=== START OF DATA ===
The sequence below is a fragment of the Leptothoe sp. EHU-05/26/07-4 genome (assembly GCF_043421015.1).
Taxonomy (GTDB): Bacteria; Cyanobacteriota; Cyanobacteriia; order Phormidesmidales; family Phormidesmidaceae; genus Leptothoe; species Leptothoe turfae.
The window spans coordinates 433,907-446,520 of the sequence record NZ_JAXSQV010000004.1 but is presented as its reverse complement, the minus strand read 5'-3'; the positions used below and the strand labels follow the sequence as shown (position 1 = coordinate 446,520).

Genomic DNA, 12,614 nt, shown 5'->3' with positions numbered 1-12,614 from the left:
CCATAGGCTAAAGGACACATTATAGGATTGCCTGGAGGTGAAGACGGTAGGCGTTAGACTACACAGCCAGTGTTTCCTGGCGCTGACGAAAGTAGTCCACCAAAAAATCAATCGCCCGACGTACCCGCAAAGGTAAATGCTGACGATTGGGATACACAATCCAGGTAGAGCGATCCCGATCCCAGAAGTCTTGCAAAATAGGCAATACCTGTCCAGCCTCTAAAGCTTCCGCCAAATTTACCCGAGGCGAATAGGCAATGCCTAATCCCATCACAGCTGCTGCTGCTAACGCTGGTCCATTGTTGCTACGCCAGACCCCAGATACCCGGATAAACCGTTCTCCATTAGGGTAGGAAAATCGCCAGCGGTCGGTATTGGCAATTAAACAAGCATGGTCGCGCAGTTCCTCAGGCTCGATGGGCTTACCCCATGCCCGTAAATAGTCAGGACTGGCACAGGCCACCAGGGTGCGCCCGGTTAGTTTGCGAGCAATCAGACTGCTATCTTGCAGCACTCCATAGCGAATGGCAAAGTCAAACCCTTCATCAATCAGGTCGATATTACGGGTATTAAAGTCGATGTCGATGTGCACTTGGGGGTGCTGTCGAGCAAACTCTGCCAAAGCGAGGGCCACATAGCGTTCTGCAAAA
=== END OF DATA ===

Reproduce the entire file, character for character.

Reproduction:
The sequence below is a fragment of the Leptothoe sp. EHU-05/26/07-4 genome (assembly GCF_043421015.1).
Taxonomy (GTDB): Bacteria; Cyanobacteriota; Cyanobacteriia; order Phormidesmidales; family Phormidesmidaceae; genus Leptothoe; species Leptothoe turfae.
The window spans coordinates 433,907-446,520 of the sequence record NZ_JAXSQV010000004.1 but is presented as its reverse complement, the minus strand read 5'-3'; the positions used below and the strand labels follow the sequence as shown (position 1 = coordinate 446,520).

Genomic DNA, 12,614 nt, shown 5'->3' with positions numbered 1-12,614 from the left:
CCATAGGCTAAAGGACACATTATAGGATTGCCTGGAGGTGAAGACGGTAGGCGTTAGACTACACAGCCAGTGTTTCCTGGCGCTGACGAAAGTAGTCCACCAAAAAATCAATCGCCCGACGTACCCGCAAAGGTAAATGCTGACGATTGGGATACACAATCCAGGTAGAGCGATCCCGATCCCAGAAGTCTTGCAAAATAGGCAATACCTGTCCAGCCTCTAAAGCTTCCGCCAAATTTACCCGAGGCGAATAGGCAATGCCTAATCCCATCACAGCTGCTGCTGCTAACGCTGGTCCATTGTTGCTACGCCAGACCCCAGATACCCGGATAAACCGTTCTCCATTAGGGTAGGAAAATCGCCAGCGGTCGGTATTGGCAATTAAACAAGCATGGTCGCGCAGTTCCTCAGGCTCGATGGGCTTACCCCATGCCCGTAAATAGTCAGGACTGGCACAGGCCACCAGGGTGCGCCCGGTTAGTTTGCGAGCAATCAGACTGCTATCTTGCAGCACTCCATAGCGAATGGCAAAGTCAAACCCTTCATCAATCAGGTCGATATTACGGGTATTAAAGTCGATGTCGATGTGCACTTGGGGGTGCTGTCGAGCAAACTCTGCCAAAGCGAGGGCCACATAGCGTTCTGCAAAA